11 November 2015 - Safe Drive Stay Alive event runs for second year

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Safe Drive Stay Alive has returned for a second year, with the support of Britain’s Got Talent star Ella Shaw.

This year’s initiative is bigger than ever, with more than 7,000 students from colleges across Greater Manchester attending one of a series of hard-hitting road safety performances at Middleton Arena.

Safe Drive Stay Alive was launched last year by Greater Manchester Fire & Rescue Service, along with ourselves, Salford Royal NHS Trust, HMP Forest Bank, Greater Manchester Police and bereaved family members in an attempt to reduce the number of young driver deaths.

The 90 minute performances feature emergency service staff, convicted offenders, surviving victims of collisions and families that have lost loved ones who talk to the audience about their experiences of a road traffic collision.

Safe Drive Stay Alive is not easy watching and features a range of emotional and harrowing real-life stories from delivering a death knock or cutting somebody out a vehicle, to spending time in prison or arranging a funeral for a child.

Ella Shaw, 18, attended Safe Drive Stay Alive with Salford City College last year and was inspired to write a song following her experience.

The song is written from the perspective of somebody killed in a collision and will be used as part of this year’s performance. Ella will perform it live at a special VIP event being held later on in the month.

Ella said: "I had just turned 17 when I saw 'Safe Drive Stay Alive', I thought I was going on a college trip to drive cars and it turned out I was completely wrong. I was so baffled by the dance track that was playing as we entered the haunting big auditorium and had no idea what we had just arrived to.

“I was instantly touched and overwhelmed by some of the things I saw and heard as I was learning to drive at the time it really impacted me. I've been fortunate enough to never have lost someone in a car accident but the thought of losing someone nearly brought me to tears.  

“I'm so pleased to share my passion for composing music by writing a song personally for 'Safe Drive Stay Alive' and really hope it helps to change people’s lives like it did mine.”

Hannah Wilson lost her brother Matt in a collision and speaks about her experience on stage. She said: “Although taking part in Safe Drive Stay Alive is mentally and emotionally demanding, one thing that I am certain of is the passion and dedication shown by everyone who shares their experiences to audiences of Manchester's young people.  Safe Drive Stay Alive gives me the opportunity to share how losing my brother in a road traffic collision continues to have a profound impact on my life, in the hope that this initiative can encourage others to think about their own driving practices.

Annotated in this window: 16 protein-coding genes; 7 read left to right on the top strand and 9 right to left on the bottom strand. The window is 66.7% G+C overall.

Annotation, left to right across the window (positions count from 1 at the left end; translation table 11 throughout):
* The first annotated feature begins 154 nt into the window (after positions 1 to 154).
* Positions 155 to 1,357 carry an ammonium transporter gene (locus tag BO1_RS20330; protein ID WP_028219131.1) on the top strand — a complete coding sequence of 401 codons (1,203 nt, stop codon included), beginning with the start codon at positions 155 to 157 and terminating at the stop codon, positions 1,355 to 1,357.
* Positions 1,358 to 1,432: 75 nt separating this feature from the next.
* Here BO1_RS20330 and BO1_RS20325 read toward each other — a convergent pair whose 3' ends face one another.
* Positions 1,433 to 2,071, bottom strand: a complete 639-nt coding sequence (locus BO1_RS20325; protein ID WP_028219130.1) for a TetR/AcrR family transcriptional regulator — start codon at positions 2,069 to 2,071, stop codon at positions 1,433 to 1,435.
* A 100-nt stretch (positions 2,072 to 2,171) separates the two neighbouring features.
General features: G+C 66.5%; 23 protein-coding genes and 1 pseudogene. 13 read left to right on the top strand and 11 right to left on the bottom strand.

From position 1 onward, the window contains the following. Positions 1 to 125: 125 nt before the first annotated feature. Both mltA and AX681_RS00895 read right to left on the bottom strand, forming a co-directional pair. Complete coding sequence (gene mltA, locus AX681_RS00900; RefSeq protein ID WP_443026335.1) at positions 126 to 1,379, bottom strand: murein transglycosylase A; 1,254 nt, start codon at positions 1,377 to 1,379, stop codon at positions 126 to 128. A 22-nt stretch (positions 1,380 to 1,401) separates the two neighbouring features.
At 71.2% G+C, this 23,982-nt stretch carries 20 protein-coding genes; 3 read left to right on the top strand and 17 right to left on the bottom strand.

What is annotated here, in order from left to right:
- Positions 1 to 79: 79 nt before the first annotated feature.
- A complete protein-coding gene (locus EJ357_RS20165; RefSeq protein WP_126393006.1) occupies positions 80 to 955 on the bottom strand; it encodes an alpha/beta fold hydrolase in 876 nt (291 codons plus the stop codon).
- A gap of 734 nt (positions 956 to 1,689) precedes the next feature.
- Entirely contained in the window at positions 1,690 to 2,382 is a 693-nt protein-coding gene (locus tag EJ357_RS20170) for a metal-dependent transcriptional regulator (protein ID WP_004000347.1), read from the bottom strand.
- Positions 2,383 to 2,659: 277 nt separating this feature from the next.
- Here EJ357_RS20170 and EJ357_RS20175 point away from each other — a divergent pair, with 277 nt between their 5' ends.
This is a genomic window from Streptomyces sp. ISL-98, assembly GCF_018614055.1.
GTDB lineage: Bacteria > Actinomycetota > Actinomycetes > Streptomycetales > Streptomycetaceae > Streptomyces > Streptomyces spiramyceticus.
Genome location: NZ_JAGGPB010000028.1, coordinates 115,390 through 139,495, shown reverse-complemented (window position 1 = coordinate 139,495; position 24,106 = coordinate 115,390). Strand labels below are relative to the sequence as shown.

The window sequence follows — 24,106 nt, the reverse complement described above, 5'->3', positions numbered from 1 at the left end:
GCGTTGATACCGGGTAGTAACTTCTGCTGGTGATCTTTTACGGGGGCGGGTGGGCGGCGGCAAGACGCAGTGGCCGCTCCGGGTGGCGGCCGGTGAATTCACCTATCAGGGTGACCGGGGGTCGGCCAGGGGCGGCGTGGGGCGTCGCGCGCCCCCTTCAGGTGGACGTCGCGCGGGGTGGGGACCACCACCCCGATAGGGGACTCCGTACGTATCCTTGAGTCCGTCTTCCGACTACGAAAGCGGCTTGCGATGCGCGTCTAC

“I feel that Safe Drive Stay Alive is an incredibly important initiative that delivers the stark reality faced by service professionals and family members who have tragically lost a loved one on our roads.  Being able to deliver my own experiences following the death of my brother gives me the hope that lives can be saved through this powerful collection of real life narratives. “

The Trust's Head of Service for the Greater Manchester area said: “Paramedics see first-hand the horrific devastation road accidents cause and the ongoing effect they have on individuals and their families.  For some, life is never the same again.

“This initiative is an excellent way of educating young people about the risks and consequences of speeding and careless driving.    Seeing and hearing from those immediately affected by this type of tragedy really hits home, and will hopefully make young drivers think about their own driving in the future.”

Inspector Susan Redfern from Greater Manchester Police said: “I have been a police officer for 19 years and telling parents their son or daughter has been killed in a collision never gets any easier. There are no actors in Safe Drive Stay Alive and unfortunately everything you hear on that stage is real. If we can save just one life, it will have been worthwhile.”
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Chair of Greater Manchester Fire and Rescue Authority, Councillor David Acton, said: “Our firefighters deal with the devastating impact of road traffic collisions every day – we rescue more people from car crashes than we do from fires.

“Young people are particularly vulnerable and that’s why we’re supporting our partners across Greater Manchester to educate them through innovative schemes like Safe Drive Stay Alive.”

Peter Molyneux, Chair of the Greater Manchester Casualty Reduction Partnership said: “It is important for the Partnership to provide funding for this project as a disproportionate number of younger drivers and passengers are killed or seriously injured in collisions on Greater Manchester roads. This project encourages younger people to change their attitudes and behaviours towards the implications of taking risks on the roads.”

For more information on Safe Drive Stay Alive, please visit www.SafeDriveGM.co.uk or follow @SafeDriveGM on Twitter.